January 26, 2023 5 min read

Neuroberries and neuroscience: How Ārepa feeds the brain

When nootropics drink Ārepa was being formulated, the team needed someone with the expertise to ensure their product was making a real, positive impact on the brain. Neuroscientist Andrew Scholey was that person.

Professor Andrew Scholey is an expert on the effects of food and plants on brain health, having worked as a professor of human psychopharmacology in the UK and Australia. He has spent his career looking at how the chemical components of the food we ingest interact with our brains, in ways both positive and negative, and has produced numerous pieces of in-depth research on the subject.

To create the world’s smartest drink, Ārepa needed the world’s smartest people on board, and so Scholey was shoulder-tapped. His expertise proved crucial in developing a formula for the drink that would have meaningful and measurable cognitive impacts. In 2021, Scholey teamed up with Ārepa in a more official capacity and took up the role of chief science officer. His oversight ensures the company’s ongoing clinical studies are delivered at an internationally recognised level. Speaking from Melbourne, he explains the science behind Ārepa and what you might gain by enjoying a drink made with neuroberries rather than coffee beans.

What’s your academic background, and why have you decided to focus on human psychopharmacology?

My background is in cognitive enhancement, particularly in nutrition and natural products that may have the potential to improve mood and cognitive function. Part of the reason why this interests me is that when we think about the cognitive decline that occurs with ageing in some people and leads to dementia, the pharmaceutical approach to this point has really not worked. And at the same time, there’s growing evidence that there are certain lifestyle factors like diet and exercise which can help protect the brain and improve mental health. So that’s been my main area of research for something like 30 years.


How did you end up working with Ārepa?

Basically, I helped them formulate their drink a few years ago. More recently, when Angus [Brown, co-founder of Ārepa] became aware I was leaving academia, he asked if I was interested in joining the company as its chief science officer. I get approached a lot by industry partners to help them design experiments and test whether their products have potential, and I’ve also been invited by a lot of companies to join their advisory boards as chief science officer, but I’ve always turned these offers down because they always seem to be driven more by marketing than evidence. But because Ārepa is very committed to the science and not overstating what the science shows, it wasn’t a difficult decision for me to accept. That was about two years ago now and I’m very happy to have done that. Ārepa, a New Zealand-made nootropics drink.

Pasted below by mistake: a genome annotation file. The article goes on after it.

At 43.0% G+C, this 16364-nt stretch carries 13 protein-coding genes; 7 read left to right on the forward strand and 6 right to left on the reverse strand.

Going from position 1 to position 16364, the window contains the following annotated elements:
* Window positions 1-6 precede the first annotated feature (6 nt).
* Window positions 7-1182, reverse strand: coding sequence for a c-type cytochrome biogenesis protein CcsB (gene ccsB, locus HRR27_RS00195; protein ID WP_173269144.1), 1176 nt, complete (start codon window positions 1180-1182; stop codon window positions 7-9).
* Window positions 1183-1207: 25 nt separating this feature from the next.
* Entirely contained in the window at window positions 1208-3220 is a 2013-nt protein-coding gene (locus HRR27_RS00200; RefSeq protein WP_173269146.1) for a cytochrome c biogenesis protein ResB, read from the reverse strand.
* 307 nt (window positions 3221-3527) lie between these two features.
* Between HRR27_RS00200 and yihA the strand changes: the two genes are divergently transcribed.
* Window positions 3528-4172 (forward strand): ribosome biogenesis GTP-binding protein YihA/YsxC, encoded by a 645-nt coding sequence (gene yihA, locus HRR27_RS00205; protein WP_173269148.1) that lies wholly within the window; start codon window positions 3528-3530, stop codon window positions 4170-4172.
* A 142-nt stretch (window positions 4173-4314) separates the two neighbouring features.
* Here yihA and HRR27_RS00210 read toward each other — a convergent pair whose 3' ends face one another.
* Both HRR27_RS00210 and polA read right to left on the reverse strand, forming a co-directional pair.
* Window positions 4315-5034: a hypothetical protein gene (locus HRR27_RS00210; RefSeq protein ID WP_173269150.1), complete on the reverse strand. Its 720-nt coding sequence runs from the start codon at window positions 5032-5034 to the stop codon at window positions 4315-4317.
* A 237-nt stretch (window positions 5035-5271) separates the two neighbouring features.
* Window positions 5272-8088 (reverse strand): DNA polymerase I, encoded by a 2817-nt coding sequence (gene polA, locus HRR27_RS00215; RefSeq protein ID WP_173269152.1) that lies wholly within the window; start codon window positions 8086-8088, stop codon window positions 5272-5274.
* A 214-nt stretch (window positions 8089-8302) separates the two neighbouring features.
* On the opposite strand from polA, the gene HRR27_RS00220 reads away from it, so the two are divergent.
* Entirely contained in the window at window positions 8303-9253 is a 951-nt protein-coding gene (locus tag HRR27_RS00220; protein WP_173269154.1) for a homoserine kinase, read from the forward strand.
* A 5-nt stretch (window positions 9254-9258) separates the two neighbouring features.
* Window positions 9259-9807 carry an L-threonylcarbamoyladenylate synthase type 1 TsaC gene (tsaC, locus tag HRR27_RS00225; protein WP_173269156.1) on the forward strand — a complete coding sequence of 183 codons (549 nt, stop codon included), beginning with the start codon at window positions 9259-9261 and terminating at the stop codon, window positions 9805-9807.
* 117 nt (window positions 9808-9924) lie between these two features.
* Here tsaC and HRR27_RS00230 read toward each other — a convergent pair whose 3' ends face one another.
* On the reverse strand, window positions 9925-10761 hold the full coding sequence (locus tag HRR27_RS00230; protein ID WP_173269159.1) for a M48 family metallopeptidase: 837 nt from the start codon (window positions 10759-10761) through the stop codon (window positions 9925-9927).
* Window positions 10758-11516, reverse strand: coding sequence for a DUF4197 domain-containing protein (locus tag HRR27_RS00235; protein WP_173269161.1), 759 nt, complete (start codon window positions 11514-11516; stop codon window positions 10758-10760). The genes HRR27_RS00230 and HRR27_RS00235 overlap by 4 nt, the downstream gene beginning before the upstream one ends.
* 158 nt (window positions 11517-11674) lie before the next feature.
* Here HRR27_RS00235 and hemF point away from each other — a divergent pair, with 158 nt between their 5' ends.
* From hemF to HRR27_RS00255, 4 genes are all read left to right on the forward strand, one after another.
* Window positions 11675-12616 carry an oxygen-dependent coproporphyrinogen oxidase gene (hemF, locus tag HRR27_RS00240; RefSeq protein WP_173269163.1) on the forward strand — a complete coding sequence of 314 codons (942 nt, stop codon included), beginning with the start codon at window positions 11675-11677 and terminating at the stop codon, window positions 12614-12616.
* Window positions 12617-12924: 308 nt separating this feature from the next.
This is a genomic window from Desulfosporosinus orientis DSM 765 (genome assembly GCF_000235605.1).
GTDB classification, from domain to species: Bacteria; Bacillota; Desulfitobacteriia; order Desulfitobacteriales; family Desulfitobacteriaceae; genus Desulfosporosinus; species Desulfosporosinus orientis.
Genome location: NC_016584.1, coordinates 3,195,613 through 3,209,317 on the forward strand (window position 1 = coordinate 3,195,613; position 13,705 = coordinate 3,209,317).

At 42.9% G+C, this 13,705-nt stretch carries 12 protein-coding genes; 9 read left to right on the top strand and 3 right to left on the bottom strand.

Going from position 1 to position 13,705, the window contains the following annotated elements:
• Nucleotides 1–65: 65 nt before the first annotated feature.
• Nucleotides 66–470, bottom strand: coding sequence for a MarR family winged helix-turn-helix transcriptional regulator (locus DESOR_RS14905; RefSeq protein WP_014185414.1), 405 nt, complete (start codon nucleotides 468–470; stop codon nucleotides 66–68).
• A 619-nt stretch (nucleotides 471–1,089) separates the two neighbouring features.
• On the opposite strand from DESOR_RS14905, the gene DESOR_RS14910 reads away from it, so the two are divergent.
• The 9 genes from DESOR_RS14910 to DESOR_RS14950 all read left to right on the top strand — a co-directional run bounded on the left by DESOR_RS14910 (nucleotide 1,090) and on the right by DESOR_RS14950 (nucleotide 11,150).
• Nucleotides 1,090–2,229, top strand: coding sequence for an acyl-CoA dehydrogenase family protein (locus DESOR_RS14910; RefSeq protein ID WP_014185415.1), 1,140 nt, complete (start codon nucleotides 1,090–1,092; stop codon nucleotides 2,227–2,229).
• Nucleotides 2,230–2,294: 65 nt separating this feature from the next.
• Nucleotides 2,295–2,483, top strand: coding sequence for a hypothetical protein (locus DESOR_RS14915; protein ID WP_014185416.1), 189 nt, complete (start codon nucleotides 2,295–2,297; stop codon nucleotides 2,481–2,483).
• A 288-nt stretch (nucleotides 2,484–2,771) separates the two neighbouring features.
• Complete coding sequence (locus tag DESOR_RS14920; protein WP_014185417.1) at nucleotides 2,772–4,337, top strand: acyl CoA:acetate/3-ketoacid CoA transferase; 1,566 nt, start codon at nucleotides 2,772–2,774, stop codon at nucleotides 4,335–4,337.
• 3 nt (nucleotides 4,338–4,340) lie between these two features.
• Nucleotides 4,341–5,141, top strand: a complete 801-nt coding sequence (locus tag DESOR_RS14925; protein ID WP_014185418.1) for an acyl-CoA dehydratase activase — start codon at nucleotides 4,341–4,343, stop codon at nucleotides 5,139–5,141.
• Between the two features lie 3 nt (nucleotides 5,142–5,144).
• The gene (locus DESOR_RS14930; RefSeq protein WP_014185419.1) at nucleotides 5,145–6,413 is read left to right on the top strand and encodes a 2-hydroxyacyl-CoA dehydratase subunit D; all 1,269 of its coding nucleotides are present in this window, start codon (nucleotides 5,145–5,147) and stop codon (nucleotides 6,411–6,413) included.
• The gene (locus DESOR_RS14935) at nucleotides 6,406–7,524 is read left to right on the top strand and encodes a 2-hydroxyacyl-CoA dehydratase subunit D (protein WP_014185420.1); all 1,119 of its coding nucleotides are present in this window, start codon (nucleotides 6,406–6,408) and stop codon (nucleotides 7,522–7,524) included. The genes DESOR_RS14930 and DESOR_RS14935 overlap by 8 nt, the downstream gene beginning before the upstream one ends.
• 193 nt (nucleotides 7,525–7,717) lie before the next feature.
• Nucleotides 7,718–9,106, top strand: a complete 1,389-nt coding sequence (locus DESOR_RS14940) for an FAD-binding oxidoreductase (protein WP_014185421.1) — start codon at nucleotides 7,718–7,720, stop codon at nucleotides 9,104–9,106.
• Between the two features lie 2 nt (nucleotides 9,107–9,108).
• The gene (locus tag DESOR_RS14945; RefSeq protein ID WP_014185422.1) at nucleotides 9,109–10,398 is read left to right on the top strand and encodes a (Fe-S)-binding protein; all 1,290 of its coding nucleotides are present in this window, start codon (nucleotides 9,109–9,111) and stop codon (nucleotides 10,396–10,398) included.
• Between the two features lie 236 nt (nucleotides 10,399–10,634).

The core ingredients in that original Ārepa formula are still the basis for Ārepa’s products today. One of these ingredients – and seemingly the most prominent – is something called a “neuroberry”. What is that?

The hero ingredient used in Ārepa is this New Zealand blackcurrant – also known as the neuroberry – which is really impressive in terms of improving mental alertness, or what we call attentional processes. They’re loaded with anthocyanins – part of a larger class of flavonoids, the components of fruit and vegetables that give them their bright colours – which are known to have a lot of health-promoting benefits. They’re generally very good for cardiovascular health and, in short, what’s good for the heart is generally good for the brain. They’re also loaded with vitamin C, which is very good for mental function. They’ve also been shown to increase the levels of a class of neurotransmitters, including ones that people have probably heard of like dopamine and serotonin. These are involved in enhancing mood, but also in things like working memory and attentional processes. There have been studies where the blood of people who had eaten the berries showed monoamine oxidase inhibition, which basically means it prevents the breakdown of dopamine, serotonin and other neurotransmitters.